Deaths and Fairness on Mount Everest

More people died on Everest this year than any other year. The cause of 16 of the 17 deaths on the mountain this year was an avalanche, that occurred between basecamp and camp 1 on 4/18/2014, in an area known as the Popcorn Field. This is around 18,000 or 19,000 feet at the top of the Khumbu Ice Fall, the most dangerous part of the Mount Everest climb. An overhanging wedge of ice the size of a ... Read More

A Thawing Arctic

The year that Arctic Row rowed across the Arctic Ocean we witnessed the lowest ice cap in recent history. And the trend predicts more melt to come. The Arctic, the roughly 8 percent of the earth above latitude 66º 33′ north, is warming faster than many climate scientists expected—at nearly twice the rate of the rest of the planet. The extent of Arctic sea ice, which melts to its nadir eac... Read More

Instant Gratification

Deliveries are moving from hours to minutes, at the cost of selection breadth. The latest incarnation of this trend is Spoonrocket, who delivers a constrained selection breadth of 1 of 2 meal options in just 10-minutes.   You could prepare a similar graph for the time it used to book a taxi (e.g. days for Boston Livery vs. minutes for Uber). Maybe I’ll graph that next. About Project G... Read More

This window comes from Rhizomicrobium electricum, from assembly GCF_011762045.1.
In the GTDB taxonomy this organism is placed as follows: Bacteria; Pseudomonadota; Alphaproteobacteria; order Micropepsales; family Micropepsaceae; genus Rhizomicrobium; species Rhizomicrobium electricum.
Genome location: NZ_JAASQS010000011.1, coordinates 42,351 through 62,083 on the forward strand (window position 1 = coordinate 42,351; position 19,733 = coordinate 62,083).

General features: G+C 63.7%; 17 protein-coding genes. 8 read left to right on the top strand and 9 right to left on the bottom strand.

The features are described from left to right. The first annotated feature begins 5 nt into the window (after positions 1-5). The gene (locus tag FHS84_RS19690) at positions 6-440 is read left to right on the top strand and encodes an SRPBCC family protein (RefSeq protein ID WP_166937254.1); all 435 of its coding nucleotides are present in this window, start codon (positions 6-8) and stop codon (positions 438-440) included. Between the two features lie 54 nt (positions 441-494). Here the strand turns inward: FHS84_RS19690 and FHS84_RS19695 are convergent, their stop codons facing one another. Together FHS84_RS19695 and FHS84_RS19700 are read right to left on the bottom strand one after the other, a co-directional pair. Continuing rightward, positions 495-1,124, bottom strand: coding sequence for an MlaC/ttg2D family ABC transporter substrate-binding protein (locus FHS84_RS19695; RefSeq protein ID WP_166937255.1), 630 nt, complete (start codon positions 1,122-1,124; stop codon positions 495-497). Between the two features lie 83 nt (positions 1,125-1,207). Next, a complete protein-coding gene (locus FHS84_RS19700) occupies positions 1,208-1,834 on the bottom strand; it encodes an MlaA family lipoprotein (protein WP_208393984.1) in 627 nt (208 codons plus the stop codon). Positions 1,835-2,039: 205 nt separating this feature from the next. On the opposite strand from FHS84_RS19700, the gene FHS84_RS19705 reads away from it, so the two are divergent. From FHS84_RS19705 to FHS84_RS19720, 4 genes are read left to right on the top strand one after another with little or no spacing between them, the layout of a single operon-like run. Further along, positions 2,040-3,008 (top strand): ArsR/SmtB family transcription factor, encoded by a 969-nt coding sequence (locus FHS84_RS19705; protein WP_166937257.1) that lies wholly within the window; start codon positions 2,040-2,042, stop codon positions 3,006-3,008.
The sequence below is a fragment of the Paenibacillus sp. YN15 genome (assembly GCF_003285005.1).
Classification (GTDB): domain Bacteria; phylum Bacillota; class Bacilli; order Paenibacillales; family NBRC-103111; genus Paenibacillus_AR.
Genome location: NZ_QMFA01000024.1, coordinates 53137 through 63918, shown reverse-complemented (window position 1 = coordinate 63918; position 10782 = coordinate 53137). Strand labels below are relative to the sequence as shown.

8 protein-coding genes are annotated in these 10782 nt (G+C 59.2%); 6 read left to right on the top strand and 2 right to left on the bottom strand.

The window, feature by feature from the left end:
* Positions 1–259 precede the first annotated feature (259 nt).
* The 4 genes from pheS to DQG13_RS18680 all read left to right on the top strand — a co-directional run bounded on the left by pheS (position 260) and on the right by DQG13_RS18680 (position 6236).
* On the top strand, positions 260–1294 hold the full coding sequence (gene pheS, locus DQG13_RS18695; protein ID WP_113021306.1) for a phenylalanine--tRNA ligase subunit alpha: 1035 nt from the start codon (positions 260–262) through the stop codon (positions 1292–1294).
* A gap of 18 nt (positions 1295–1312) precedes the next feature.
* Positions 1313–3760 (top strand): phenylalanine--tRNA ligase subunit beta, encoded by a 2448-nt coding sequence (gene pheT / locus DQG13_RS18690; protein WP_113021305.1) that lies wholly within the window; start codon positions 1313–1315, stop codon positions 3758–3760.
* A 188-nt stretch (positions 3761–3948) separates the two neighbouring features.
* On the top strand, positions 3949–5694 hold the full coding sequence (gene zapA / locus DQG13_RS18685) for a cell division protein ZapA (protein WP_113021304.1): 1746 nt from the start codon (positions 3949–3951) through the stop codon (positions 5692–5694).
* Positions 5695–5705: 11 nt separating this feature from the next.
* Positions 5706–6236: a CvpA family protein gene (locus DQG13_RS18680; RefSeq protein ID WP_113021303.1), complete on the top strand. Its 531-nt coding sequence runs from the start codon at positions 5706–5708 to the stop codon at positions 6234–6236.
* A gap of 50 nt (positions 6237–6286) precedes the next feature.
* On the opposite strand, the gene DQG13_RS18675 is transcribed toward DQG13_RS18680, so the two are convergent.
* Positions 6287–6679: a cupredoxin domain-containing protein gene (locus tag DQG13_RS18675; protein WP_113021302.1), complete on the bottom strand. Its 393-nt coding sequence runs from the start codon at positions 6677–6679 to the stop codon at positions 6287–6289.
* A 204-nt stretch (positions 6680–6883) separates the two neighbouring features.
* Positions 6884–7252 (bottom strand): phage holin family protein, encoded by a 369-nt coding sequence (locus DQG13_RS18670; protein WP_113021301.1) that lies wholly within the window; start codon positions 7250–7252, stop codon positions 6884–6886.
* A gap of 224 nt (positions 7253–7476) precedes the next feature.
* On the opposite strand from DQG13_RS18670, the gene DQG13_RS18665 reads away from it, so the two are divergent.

Do You Want New Topics or New People Everyday?

There’s this tradeoff between interacting with lots of new people everyday and interacting with lots of new ideas everyday. Except operations people; they see the same problems, and same people. Every day. Update: Added Operations, which adds humor and truth, thanks to my Wharton colleague Brandon Mah.   Hat tip to Brandon Mah who clued me into the Operations function and their placem... Read More

Equity In A Startup

A factor of 10 is useful in predicting what percentage of a company you should allocate to new hires (if you’re the hiring manager), and what percentage you should receive in a fair negotiation (if you’re the recruit).   About Project Graph: At Wharton we’re taught that everything can be graphed. This is my attempt to graph my goings-on. ... Read More

The Commute Paradox

In a paper entitled Stress that Doesn’t Pay, Swiss economists Bruno Frey and Alois Stutzer wrote that a bad commute reduces happiness regardless of how long we’re exposed to it. Even the loss of a limb or winning the lottery doesn’t create a permanent and sizable shift in happiness, but a bad commute does. They call this the “commute paradox”.     About Project... Read More